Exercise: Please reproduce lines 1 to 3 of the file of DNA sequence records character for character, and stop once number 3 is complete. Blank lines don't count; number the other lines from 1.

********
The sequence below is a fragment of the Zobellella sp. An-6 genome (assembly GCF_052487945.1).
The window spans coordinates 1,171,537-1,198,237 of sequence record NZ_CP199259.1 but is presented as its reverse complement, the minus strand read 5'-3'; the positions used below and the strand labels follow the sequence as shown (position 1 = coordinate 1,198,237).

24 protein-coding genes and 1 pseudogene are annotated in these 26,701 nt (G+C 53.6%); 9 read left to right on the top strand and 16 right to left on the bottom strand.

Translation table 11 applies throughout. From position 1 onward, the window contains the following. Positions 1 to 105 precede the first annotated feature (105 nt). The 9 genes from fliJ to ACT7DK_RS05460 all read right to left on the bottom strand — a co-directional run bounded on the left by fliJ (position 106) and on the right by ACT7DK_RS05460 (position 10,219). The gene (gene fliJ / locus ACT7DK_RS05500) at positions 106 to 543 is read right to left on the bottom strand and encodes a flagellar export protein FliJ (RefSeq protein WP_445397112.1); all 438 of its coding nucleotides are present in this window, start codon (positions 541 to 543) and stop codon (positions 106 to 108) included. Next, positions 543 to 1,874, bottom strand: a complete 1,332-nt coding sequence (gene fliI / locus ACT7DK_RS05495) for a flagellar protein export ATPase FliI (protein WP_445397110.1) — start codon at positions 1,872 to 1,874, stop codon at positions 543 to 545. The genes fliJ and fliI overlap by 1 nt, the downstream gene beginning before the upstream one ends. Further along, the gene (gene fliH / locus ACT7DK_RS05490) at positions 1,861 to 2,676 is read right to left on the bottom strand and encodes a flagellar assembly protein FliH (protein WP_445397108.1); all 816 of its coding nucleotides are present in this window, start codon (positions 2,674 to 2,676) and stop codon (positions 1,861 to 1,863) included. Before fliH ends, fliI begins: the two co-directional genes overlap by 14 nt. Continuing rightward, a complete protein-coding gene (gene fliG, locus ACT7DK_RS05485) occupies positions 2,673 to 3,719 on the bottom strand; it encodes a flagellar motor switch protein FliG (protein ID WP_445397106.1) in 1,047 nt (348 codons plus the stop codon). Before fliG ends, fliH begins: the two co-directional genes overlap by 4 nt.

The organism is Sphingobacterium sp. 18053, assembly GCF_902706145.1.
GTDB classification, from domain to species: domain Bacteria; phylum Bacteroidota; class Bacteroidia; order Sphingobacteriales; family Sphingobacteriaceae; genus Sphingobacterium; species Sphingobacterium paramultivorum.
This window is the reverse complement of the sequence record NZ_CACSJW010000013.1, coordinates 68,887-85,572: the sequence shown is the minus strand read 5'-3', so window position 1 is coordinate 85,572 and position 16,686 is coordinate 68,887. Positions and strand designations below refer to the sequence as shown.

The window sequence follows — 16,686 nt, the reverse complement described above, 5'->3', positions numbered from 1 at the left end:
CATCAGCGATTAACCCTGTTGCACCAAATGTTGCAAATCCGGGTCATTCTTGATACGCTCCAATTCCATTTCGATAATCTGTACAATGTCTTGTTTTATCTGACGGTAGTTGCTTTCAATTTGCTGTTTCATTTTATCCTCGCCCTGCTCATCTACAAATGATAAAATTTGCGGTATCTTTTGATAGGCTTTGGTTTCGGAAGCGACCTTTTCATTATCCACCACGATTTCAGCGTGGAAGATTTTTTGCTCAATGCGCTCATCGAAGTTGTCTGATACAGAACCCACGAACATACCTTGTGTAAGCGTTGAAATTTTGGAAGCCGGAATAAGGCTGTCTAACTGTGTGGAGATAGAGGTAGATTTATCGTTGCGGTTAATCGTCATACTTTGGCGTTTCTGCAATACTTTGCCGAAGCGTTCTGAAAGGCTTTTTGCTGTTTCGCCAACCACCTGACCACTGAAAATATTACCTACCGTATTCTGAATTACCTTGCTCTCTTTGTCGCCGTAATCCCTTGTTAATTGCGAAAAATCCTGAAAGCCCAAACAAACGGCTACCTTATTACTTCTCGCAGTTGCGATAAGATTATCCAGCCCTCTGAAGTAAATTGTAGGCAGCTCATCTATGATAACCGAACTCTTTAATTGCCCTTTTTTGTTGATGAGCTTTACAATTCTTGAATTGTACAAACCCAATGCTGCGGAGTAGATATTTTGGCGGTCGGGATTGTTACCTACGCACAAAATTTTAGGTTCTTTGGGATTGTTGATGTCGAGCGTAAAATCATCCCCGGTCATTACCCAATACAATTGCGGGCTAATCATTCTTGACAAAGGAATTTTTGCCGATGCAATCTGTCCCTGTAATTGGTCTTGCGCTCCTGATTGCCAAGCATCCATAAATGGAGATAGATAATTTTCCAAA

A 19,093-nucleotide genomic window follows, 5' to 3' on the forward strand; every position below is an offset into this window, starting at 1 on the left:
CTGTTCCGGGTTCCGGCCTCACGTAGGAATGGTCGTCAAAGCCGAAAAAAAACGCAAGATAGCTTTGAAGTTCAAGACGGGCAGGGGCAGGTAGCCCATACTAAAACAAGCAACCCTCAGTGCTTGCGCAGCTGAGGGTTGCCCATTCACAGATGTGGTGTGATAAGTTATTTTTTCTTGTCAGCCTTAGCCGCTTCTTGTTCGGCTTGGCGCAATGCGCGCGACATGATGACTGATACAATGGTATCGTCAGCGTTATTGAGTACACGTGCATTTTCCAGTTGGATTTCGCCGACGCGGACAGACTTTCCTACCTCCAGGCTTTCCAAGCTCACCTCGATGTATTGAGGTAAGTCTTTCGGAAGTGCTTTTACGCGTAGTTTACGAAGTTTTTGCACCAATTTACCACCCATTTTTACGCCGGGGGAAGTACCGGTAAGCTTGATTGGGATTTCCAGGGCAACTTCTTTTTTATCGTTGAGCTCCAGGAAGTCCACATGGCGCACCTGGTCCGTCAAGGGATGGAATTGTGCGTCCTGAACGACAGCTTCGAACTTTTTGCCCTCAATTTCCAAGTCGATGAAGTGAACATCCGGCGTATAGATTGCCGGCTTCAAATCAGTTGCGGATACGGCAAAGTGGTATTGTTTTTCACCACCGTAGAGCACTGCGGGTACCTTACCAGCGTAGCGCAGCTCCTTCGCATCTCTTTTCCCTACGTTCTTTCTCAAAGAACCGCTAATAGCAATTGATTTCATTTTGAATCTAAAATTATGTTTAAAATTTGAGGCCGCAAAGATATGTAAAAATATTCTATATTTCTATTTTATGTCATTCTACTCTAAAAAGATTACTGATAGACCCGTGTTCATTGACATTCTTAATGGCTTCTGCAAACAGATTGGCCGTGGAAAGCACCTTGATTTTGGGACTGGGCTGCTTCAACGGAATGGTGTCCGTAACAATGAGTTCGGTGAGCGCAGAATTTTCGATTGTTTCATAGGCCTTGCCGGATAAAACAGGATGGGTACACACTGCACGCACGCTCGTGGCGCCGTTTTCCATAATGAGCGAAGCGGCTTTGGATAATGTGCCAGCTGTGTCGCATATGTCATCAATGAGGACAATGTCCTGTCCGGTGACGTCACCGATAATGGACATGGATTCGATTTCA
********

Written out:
The sequence below is a fragment of the Zobellella sp. An-6 genome (assembly GCF_052487945.1).
The window spans coordinates 1,171,537-1,198,237 of sequence record NZ_CP199259.1 but is presented as its reverse complement, the minus strand read 5'-3'; the positions used below and the strand labels follow the sequence as shown (position 1 = coordinate 1,198,237).

24 protein-coding genes and 1 pseudogene are annotated in these 26,701 nt (G+C 53.6%); 9 read left to right on the top strand and 16 right to left on the bottom strand.